The I-space as an evolutionary framework for an economics of knowledge : a comparison with generalized Darwinism
Thesis (MPhil (Information Science))--Stellenbosch University, 2008.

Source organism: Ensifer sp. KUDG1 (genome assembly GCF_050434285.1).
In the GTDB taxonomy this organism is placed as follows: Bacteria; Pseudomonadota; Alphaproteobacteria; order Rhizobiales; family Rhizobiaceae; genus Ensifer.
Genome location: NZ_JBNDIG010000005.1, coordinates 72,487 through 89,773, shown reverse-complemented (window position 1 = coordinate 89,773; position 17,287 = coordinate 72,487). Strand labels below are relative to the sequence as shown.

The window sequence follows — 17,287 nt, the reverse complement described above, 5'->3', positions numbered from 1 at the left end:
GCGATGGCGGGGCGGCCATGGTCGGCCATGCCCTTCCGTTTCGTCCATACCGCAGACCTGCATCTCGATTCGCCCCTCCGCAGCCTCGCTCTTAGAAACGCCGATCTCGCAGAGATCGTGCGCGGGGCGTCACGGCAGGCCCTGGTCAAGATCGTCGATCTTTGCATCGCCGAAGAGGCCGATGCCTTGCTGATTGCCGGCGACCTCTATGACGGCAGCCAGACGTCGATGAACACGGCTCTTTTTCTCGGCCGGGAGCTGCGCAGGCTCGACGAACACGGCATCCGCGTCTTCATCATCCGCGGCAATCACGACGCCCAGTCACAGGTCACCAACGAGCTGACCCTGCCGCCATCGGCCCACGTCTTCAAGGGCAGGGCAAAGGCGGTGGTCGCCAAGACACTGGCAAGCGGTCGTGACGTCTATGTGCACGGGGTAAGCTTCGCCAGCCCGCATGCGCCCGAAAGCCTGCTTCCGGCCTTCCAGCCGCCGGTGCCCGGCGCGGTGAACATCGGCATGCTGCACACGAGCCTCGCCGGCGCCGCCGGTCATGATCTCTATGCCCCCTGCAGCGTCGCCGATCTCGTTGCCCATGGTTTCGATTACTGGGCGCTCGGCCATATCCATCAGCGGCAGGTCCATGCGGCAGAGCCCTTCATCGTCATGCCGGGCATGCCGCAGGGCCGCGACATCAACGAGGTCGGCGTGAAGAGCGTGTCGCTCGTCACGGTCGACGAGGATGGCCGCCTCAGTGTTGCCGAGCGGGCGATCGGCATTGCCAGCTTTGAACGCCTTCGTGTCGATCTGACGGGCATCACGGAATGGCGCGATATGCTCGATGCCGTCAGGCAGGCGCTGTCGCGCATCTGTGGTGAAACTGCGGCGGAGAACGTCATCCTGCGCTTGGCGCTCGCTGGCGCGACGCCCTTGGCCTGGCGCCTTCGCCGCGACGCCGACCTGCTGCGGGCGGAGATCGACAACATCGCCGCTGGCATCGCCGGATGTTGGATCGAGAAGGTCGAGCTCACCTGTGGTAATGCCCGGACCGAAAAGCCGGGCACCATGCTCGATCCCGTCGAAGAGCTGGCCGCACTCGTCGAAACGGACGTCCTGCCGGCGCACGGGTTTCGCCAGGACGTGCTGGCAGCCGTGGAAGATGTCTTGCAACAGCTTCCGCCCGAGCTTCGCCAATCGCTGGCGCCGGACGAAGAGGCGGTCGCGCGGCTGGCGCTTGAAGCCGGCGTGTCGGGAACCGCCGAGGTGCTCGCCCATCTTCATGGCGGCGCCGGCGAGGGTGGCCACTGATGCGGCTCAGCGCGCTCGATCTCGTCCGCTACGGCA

The knowledge economy is regarded by many authorities and policymakers as a significant and burgeoning aspect of the global economy. Yet there is no adequate theory of the production and exchange of knowledge; there is no adequate microeconomics of knowledge. In his 1995 work, titled Information Space, Max Boisot responds to this theoretical challenge by undertaking a bold and insightful project to lay the groundwork for just such an economics of knowledge. Boisot’s project entails two outcomes: an interwoven set of paradigmatic-ontological antecedents as a philosophical foundation; and a general theoretical framework, the Information-space (I-space), for understanding the economising principles that underlie the creation and distribution of information and knowledge. Boisot does not put forward an economics of knowledge per se. Rather, he sets out to lay the philosophical and general theoretical foundations for such an economic theory. Among Boisot’s paradigmatic-ontological antecedents is a commitment to evolutionary thinking. This is extended and adopted as a more specific commitment in the explication of the I-space. Thus, Boisot’s commitment to evolution is not trivial, and the I-space should be evolutionary in a strict sense. This thesis focuses on the I-space as an evolutionary framework and is a conceptual assessment of the I-space in relation to generalized Darwinism as the dominant contemporary conception of what it means to be evolutionary. The I-space is taken seriously as an explanatory framework, but it is assessed on its own terms as a general theory that is not amenable to a Popperian refutationist assessment. Thus, the I-space is construed as a putative evolutionary explanatory framework for an economics of knowledge. Contemporary evolutionary thinking has a long history, and is both pluralistic and polemical. However, a generalized Darwinian framework is discernable in the various applications of Darwinism in biology, evolutionary economics and evolutionary epistemology, and in the discourse of generalized Darwinism. The derivation – or extraction – of such a framework and its set of criteria is, nevertheless, a challenging task since it is not always clear what evolution and Darwinism entail conceptually, and there is no unanimity of opinion in the literature. This thesis is an attempt to identify the core logical criteria of generalized Darwinism that may be used to assess the I-space as a putative global evolutionary explanation. Though it does incorporate, or satisfy, many of the criteria identified, the I-space fails to satisfy two of them, and this thesis therefore concludes that the I-space is not a global generalized Darwinian framework. Firstly, and most importantly in terms of the conceptual hierarchy of generalized Darwinism, the I-space defines ex ante a finite set of attributes – degree of abstraction and degree of codification – as constitutive of global fitness. In other words, it regards the traits of abstraction and codification to be both necessary and sufficient to explain the differential diffusion of knowledge. Although evolutionary theory is of predictive value in local evolutionary situations, it is argued in this thesis that it is inadmissible in a global Darwinian evolutionary situation to specify ex ante the selection criteria in terms of a finite set of traits and to predict global evolutionary outcomes on that basis. In doing so, the I-space ignores the inherent contingency of the evolutionary process. More specifically, it ignores the contingency of knowledge creation and diffusion in a varied and changing environment, and makes exogenous to the I-space other factors that may also be of selective significance. Secondly, and closely related, is that the I-space does not define populations according to shared exposure to selection pressure; rather, knowledge is stratified according to shared attributes along the I-space dimensions of abstraction and codification. This presents a conceptual problem for the I-space, since it is conceivable that knowledge objects of the same degree of abstraction and codification may be directed at entirely different phenomenal domains and thus cannot be taken to be competing; conversely, knowledge objects of different degrees of abstraction and codification may be directed at the same phenomena and should thus be taken as competing. The primary implication of this outcome is that, from a Darwinian point of view, the I-space, as a local evolutionary explanation, cannot serve as a general theory for an evolutionary economics of knowledge. It may give rise to other local theories, but it will not support the development of an economics of knowledge that would operate at a higher level of generality than the I-space. A second implication, also from a strict Darwinian point of view, is that evolutionary general theory may be explanatory, but it may not be predictive; evolutionary theories may indeed predict at the local level, but not at the global level. The final implication is that the search for a microeconomics of knowledge continues, and will become more urgent as the knowledge economy unfolds, and as our ability to quantify it improves.